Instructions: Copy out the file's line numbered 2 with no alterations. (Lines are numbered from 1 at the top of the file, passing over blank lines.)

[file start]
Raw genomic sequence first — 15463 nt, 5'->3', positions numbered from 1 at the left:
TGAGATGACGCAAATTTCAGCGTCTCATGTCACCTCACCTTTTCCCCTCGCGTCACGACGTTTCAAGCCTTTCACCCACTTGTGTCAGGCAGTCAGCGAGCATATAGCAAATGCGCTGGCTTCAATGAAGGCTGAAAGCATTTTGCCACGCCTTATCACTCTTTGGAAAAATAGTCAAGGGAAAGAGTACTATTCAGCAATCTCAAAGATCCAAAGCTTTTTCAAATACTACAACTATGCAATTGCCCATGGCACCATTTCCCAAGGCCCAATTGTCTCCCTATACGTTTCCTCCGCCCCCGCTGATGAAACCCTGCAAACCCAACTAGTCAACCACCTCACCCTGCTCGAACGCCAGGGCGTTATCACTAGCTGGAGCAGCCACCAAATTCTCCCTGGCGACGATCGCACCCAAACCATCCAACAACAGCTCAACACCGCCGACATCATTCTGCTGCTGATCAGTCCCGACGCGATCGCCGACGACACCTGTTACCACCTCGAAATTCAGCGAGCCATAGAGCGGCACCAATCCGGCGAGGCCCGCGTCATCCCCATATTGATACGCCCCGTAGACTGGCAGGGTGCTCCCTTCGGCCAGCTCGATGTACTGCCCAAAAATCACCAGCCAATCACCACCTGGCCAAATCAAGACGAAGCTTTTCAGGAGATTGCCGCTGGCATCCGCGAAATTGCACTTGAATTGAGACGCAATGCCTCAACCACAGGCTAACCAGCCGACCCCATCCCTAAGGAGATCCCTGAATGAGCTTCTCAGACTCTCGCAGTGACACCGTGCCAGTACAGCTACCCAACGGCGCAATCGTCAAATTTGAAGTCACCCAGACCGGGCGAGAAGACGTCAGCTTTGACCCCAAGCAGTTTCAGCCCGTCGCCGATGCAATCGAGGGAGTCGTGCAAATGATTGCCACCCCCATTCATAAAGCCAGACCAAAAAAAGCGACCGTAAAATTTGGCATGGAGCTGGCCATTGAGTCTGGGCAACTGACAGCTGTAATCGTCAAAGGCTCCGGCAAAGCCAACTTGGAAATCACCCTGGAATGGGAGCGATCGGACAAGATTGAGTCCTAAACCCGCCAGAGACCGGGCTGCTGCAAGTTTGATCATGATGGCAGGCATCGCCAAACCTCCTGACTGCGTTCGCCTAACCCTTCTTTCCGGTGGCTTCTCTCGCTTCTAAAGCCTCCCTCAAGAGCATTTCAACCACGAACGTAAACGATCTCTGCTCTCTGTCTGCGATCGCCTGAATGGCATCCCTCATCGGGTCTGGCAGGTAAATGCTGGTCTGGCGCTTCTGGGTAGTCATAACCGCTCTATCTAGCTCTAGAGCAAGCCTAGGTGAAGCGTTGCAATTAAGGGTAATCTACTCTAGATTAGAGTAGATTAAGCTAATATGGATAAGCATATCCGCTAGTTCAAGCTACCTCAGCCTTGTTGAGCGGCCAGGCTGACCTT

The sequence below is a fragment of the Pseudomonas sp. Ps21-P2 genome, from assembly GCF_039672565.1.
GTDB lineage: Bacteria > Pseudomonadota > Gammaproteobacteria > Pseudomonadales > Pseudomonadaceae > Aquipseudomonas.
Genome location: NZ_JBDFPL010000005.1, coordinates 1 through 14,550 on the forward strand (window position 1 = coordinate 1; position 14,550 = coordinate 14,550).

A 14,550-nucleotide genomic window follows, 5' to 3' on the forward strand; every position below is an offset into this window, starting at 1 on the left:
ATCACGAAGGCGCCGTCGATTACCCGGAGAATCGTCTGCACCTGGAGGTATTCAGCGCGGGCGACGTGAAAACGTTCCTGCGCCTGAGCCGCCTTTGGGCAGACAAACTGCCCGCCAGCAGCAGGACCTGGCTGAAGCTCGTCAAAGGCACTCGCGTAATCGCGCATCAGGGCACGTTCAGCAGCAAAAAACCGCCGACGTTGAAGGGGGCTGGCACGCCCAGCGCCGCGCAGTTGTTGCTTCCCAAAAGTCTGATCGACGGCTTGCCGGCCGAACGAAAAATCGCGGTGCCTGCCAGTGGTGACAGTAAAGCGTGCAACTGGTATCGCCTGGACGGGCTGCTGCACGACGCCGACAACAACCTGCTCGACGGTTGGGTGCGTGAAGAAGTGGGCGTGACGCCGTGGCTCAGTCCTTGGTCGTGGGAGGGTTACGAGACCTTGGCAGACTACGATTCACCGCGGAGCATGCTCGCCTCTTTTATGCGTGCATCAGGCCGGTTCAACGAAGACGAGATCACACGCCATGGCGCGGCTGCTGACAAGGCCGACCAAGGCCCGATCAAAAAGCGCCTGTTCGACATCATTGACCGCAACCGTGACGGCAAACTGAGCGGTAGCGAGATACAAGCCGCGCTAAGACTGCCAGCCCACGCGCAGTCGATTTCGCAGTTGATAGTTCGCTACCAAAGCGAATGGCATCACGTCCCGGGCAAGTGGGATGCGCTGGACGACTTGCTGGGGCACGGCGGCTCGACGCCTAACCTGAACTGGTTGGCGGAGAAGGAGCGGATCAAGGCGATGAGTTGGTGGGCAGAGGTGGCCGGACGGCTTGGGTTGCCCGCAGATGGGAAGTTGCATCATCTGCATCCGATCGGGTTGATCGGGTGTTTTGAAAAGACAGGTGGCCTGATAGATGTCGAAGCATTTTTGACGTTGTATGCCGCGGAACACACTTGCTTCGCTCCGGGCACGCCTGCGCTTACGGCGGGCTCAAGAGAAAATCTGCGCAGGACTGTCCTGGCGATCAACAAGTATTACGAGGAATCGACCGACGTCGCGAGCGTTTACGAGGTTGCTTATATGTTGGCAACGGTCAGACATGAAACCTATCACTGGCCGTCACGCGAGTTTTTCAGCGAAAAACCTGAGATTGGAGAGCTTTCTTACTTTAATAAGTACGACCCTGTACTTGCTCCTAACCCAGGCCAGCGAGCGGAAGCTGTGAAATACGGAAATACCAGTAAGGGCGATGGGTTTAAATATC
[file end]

TGAGATGACGCAAATTTCAGCGTCTCATGTCACCTCACCTTTTCCCCTCGCGTCACGACGTTTCAAGCCTTTCACCCACTTGTGTCAGGCAGTCAGCGAGCATATAGCAAATGCGCTGGCTTCAATGAAGGCTGAAAGCATTTTGCCACGCCTTATCACTCTTTGGAAAAATAGTCAAGGGAAAGAGTACTATTCAGCAATCTCAAAGATCCAAAGCTTTTTCAAATACTACAACTATGCAATTGCCCATGGCACCATTTCCCAAGGCCCAATTGTCTCCCTATACGTTTCCTCCGCCCCCGCTGATGAAACCCTGCAAACCCAACTAGTCAACCACCTCACCCTGCTCGAACGCCAGGGCGTTATCACTAGCTGGAGCAGCCACCAAATTCTCCCTGGCGACGATCGCACCCAAACCATCCAACAACAGCTCAACACCGCCGACATCATTCTGCTGCTGATCAGTCCCGACGCGATCGCCGACGACACCTGTTACCACCTCGAAATTCAGCGAGCCATAGAGCGGCACCAATCCGGCGAGGCCCGCGTCATCCCCATATTGATACGCCCCGTAGACTGGCAGGGTGCTCCCTTCGGCCAGCTCGATGTACTGCCCAAAAATCACCAGCCAATCACCACCTGGCCAAATCAAGACGAAGCTTTTCAGGAGATTGCCGCTGGCATCCGCGAAATTGCACTTGAATTGAGACGCAATGCCTCAACCACAGGCTAACCAGCCGACCCCATCCCTAAGGAGATCCCTGAATGAGCTTCTCAGACTCTCGCAGTGACACCGTGCCAGTACAGCTACCCAACGGCGCAATCGTCAAATTTGAAGTCACCCAGACCGGGCGAGAAGACGTCAGCTTTGACCCCAAGCAGTTTCAGCCCGTCGCCGATGCAATCGAGGGAGTCGTGCAAATGATTGCCACCCCCATTCATAAAGCCAGACCAAAAAAAGCGACCGTAAAATTTGGCATGGAGCTGGCCATTGAGTCTGGGCAACTGACAGCTGTAATCGTCAAAGGCTCCGGCAAAGCCAACTTGGAAATCACCCTGGAATGGGAGCGATCGGACAAGATTGAGTCCTAAACCCGCCAGAGACCGGGCTGCTGCAAGTTTGATCATGATGGCAGGCATCGCCAAACCTCCTGACTGCGTTCGCCTAACCCTTCTTTCCGGTGGCTTCTCTCGCTTCTAAAGCCTCCCTCAAGAGCATTTCAACCACGAACGTAAACGATCTCTGCTCTCTGTCTGCGATCGCCTGAATGGCATCCCTCATCGGGTCTGGCAGGTAAATGCTGGTCTGGCGCTTCTGGGTAGTCATAACCGCTCTATCTAGCTCTAGAGCAAGCCTAGGTGAAGCGTTGCAATTAAGGGTAATCTACTCTAGATTAGAGTAGATTAAGCTAATATGGATAAGCATATCCGCTAGTTCAAGCTACCTCAGCCTTGTTGAGCGGCCAGGCTGACCTT